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USDA And Corporate Agribusiness Continue To Push Animal ID Scheme

UPDATE: July, 24, 2012
FARFA (Farm and Ranch Freedom Alliance) continues to urge the OMB (Office of Budget and Management) to recognize the problems with the Animal ID rule. 

This week, FARFA re-sent the letter listing the many flaws in USDA's cost  analysis, this time signed by 62 organizations

FOR IMMEDIATE RELEASE

USDA and Corporate Agribusiness Continue to Push Animal ID Scheme
Consumers and Independent Producers Lose if Big Ag Wins on Animal Tracking

WASHINGTON, DC (July 10, 2012): A coalition of agriculture and consumer organizations from across the nation is fighting back against the U.S. Department of Agriculture's (USDA's) complicated and expensive animal identification program.

In a letter to the Office of Management and Budget (OMB), 38 organizations urged the Administration to recognize the high costs the new rule will impose on family farmers, ranchers, related businesses, and other citizens who own animals.

"The USDA's cost analysis is riddled with flawed assumptions," asserted Judith McGeary, Executive Director of the Farm and Ranch Freedom Alliance, who serves as Vice-Chair of the Secretary's Advisory Committee on Animal Health.

"One of the most egregious flaws is that the agency completely disregarded the costs that will be imposed, in both out of pocket expenses and paperwork burdens, on tens of thousands of people who own poultry, from small diversified farmers to backyard poultry enthusiasts."

While USDA already has traceability requirements as part of existing animal disease control programs, the new program would greatly expand what animals must be identified, including feeder cattle, which are processed at a young age and never enter the breeding herd.

"The USDA's cost analysis makes it sound as if it would be cheap and easy to tag all of the feeder cattle, but the reality for family farmers and western ranchers is very different. The new rule will impose significant costs in both time and labor that USDA has simply ignored," stated Gilles Stockton, a Montana rancher and member of the Western Organization of Resource Councils.

The coalition also notes that the agency failed to address the increased costs to livestock-related businesses, such as veterinarians and sale barns.

"On the one hand, the agency points to diseases with long incubation periods, such as tuberculosis, to justify these extensive new recordkeeping requirements," explained Bill Bullard, CEO of R-CALF USA. "But, at the same time, the agency plans to require the same paperwork for feeder cattle, which are butchered between one and two years of age. So the majority of the records that the vets and auction barns keep will be on animals that died years before. All this does is impose unnecessary burdens on small businesses, accelerating the loss of independent businesses to corporate industrial-scale agribusiness."

The USDA has presented its traceability scheme as an animal health program, but it has emphasized the importance of the export market to the United States in promoting its new plan. The powerful meatpacking lobby has continued to push for such mandated traceability requirements in order to develop international standards for exports. Critics have suggested this is not in the American public's best interest, however, since the U.S. is a net importer of beef and cattle and the profits from the export market go to a small handful of massive meatpacking companies.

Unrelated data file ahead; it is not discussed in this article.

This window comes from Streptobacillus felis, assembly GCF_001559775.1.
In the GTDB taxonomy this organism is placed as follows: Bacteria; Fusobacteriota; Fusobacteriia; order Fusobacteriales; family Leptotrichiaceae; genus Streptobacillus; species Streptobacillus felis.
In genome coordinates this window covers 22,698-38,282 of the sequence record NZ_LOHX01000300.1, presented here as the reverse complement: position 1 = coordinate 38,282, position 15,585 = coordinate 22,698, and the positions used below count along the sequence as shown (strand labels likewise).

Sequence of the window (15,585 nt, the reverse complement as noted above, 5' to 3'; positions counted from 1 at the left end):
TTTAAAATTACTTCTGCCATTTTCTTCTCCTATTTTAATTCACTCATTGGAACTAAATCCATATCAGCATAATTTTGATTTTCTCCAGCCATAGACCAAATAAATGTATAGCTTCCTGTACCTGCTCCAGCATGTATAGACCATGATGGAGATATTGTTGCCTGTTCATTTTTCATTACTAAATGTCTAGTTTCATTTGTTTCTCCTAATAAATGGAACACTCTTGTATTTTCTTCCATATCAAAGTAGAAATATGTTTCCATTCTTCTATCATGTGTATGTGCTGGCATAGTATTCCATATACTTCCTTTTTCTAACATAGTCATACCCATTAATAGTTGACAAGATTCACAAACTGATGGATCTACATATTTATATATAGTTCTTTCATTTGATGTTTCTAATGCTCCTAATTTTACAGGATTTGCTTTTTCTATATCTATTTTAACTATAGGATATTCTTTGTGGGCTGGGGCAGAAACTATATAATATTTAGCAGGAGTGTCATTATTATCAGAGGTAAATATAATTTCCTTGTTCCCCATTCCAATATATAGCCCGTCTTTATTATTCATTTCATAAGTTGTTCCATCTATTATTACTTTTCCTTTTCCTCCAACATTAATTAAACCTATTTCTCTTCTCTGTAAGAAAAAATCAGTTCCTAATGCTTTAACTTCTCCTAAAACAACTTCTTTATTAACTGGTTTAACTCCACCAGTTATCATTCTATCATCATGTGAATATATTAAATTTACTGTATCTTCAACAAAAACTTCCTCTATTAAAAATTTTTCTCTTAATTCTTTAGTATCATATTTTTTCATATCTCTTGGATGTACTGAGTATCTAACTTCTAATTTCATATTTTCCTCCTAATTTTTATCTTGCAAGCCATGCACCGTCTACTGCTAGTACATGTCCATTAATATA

"Consumers need the USDA to start focusing on the animal health and food safety risks posed by industrialized meat production," said Patty Lovera, Assistant Director of Food & Water Watch. "If USDA devoted as much energy to preventing animal diseases as it has to promoting animal tracking, our food system would be in much better shape."

"If Americans don't want their food supply to cave like the banking and housing industries, they need to urge the USDA to re-write the rule and address the needs of family farmers rather than the meatpacking lobby," concluded Ms. McGeary. "The coalition urges the OMB to return the rule to USDA for a thorough and complete analysis, which must acknowledge that the rule is economically significant."

The organizations signing the letter include: American Grassfed Association, American Policy Center, Ashtabula Geauga Lake Counties Farmers Union (Ohio), Buckeye Quality Beef Association, Carolina Farm Stewardship Association, Cattlemen's Texas Longhorn Registry, Cattle Producers of Louisiana, Center for Media and Democracy/ Food Rights Network, Certified Naturally Grown, Community Farm Alliance (KY), The Cornucopia Institute, Dakota Rural Action, Farm and Ranch Freedom Alliance, Farm-to-Consumer Legal Defense Fund, Food and Water Watch, Food Democracy Now!, Independent Cattlemen of Wyoming, Kansas Cattlemen's Association, Local Harvest, Maine Alternative Agriculture Association, Michigan Land Trustees, Mission in Citrus Homeless Shelters (FL), Missouri Rural Crisis Center, Montana Farmers Union, National Family Farm Coalition, Nebraska Sustainable Agriculture Society, Nebraska Slow Food, Northeast Organic Farming Association - Connecticut, Northeast Organic Farming Association - Massachusetts, Organization for Competitive Markets, Organic Consumers Association, Powder River Basin Resource Council (WY), R-CALF USA, South Dakota Stockgrowers Association, Western Organization of Resource Councils, Weston A. Price Foundation, and the Wintergarden Sustainable Agriculture Coalition (TX).

The letter is available online at http://farmandranchfreedom.org/OMB-letter-July-10-2012

For more information, contact:
Judith McGeary, Farm and Ranch Freedom Alliance, 512-484-8821
Bill Bullard, R-CALF USA, 406-252-2516
Patty Lovera, Food & Water Watch, 202-683-2465
Gilles Stockton, Western Organization of Resource Councils, 406-366-4463

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